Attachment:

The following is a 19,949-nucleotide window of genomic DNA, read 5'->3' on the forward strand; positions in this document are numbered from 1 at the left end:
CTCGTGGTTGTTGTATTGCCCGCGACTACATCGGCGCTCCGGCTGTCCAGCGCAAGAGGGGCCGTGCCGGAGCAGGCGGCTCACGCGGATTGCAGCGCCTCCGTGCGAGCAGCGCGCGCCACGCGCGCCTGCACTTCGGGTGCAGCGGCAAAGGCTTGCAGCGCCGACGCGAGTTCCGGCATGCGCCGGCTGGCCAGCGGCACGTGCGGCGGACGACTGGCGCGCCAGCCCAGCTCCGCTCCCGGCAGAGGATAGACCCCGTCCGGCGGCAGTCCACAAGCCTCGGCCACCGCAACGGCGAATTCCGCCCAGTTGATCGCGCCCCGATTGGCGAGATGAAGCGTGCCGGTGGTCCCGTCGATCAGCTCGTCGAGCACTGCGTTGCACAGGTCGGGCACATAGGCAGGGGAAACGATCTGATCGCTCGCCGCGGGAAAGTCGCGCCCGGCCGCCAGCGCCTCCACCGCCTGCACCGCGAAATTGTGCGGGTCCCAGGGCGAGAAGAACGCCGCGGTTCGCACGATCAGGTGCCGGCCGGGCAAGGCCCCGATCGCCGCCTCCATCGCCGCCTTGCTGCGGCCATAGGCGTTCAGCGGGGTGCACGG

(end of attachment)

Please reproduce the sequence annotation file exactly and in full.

The following is a 19,949-nucleotide window of genomic DNA, read 5'->3' on the forward strand; positions in this document are numbered from 1 at the left end:
CTCGTGGTTGTTGTATTGCCCGCGACTACATCGGCGCTCCGGCTGTCCAGCGCAAGAGGGGCCGTGCCGGAGCAGGCGGCTCACGCGGATTGCAGCGCCTCCGTGCGAGCAGCGCGCGCCACGCGCGCCTGCACTTCGGGTGCAGCGGCAAAGGCTTGCAGCGCCGACGCGAGTTCCGGCATGCGCCGGCTGGCCAGCGGCACGTGCGGCGGACGACTGGCGCGCCAGCCCAGCTCCGCTCCCGGCAGAGGATAGACCCCGTCCGGCGGCAGTCCACAAGCCTCGGCCACCGCAACGGCGAATTCCGCCCAGTTGATCGCGCCCCGATTGGCGAGATGAAGCGTGCCGGTGGTCCCGTCGATCAGCTCGTCGAGCACTGCGTTGCACAGGTCGGGCACATAGGCAGGGGAAACGATCTGATCGCTCGCCGCGGGAAAGTCGCGCCCGGCCGCCAGCGCCTCCACCGCCTGCACCGCGAAATTGTGCGGGTCCCAGGGCGAGAAGAACGCCGCGGTTCGCACGATCAGGTGCCGGCCGGGCAAGGCCCCGATCGCCGCCTCCATCGCCGCCTTGCTGCGGCCATAGGCGTTCAGCGGGGTGCACGG